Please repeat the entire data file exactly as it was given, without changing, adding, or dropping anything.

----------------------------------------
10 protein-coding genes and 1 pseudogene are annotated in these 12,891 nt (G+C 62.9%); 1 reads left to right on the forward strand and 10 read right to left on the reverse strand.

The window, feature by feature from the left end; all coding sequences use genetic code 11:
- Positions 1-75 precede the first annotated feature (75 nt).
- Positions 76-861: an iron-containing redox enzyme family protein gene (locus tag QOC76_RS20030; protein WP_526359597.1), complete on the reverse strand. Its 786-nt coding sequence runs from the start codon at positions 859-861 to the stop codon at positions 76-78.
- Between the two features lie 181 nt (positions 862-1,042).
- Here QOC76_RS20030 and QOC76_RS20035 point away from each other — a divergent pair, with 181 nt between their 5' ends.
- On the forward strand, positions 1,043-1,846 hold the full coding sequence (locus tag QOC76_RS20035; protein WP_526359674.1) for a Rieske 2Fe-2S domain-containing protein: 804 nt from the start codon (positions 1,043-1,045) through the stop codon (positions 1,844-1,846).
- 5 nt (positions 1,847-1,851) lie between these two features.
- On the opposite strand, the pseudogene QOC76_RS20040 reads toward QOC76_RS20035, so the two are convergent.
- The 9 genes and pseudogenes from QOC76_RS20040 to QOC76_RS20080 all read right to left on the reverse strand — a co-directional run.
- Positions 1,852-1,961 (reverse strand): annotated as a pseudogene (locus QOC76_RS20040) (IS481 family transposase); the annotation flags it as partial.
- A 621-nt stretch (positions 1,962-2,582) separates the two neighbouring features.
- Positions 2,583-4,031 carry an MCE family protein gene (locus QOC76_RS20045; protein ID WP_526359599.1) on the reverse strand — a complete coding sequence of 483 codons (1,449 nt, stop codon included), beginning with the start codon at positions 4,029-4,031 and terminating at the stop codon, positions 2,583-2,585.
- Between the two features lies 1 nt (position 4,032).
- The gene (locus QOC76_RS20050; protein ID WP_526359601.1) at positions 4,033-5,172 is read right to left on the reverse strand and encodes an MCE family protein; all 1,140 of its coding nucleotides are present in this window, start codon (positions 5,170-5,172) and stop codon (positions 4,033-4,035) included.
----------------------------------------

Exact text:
10 protein-coding genes and 1 pseudogene are annotated in these 12,891 nt (G+C 62.9%); 1 reads left to right on the forward strand and 10 read right to left on the reverse strand.

The window, feature by feature from the left end; all coding sequences use genetic code 11:
- Positions 1-75 precede the first annotated feature (75 nt).
- Positions 76-861: an iron-containing redox enzyme family protein gene (locus tag QOC76_RS20030; protein WP_526359597.1), complete on the reverse strand. Its 786-nt coding sequence runs from the start codon at positions 859-861 to the stop codon at positions 76-78.
- Between the two features lie 181 nt (positions 862-1,042).
- Here QOC76_RS20030 and QOC76_RS20035 point away from each other — a divergent pair, with 181 nt between their 5' ends.
- On the forward strand, positions 1,043-1,846 hold the full coding sequence (locus tag QOC76_RS20035; protein WP_526359674.1) for a Rieske 2Fe-2S domain-containing protein: 804 nt from the start codon (positions 1,043-1,045) through the stop codon (positions 1,844-1,846).
- 5 nt (positions 1,847-1,851) lie between these two features.
- On the opposite strand, the pseudogene QOC76_RS20040 reads toward QOC76_RS20035, so the two are convergent.
- The 9 genes and pseudogenes from QOC76_RS20040 to QOC76_RS20080 all read right to left on the reverse strand — a co-directional run.
- Positions 1,852-1,961 (reverse strand): annotated as a pseudogene (locus QOC76_RS20040) (IS481 family transposase); the annotation flags it as partial.
- A 621-nt stretch (positions 1,962-2,582) separates the two neighbouring features.
- Positions 2,583-4,031 carry an MCE family protein gene (locus QOC76_RS20045; protein ID WP_526359599.1) on the reverse strand — a complete coding sequence of 483 codons (1,449 nt, stop codon included), beginning with the start codon at positions 4,029-4,031 and terminating at the stop codon, positions 2,583-2,585.
- Between the two features lies 1 nt (position 4,032).
- The gene (locus QOC76_RS20050; protein ID WP_526359601.1) at positions 4,033-5,172 is read right to left on the reverse strand and encodes an MCE family protein; all 1,140 of its coding nucleotides are present in this window, start codon (positions 5,170-5,172) and stop codon (positions 4,033-4,035) included.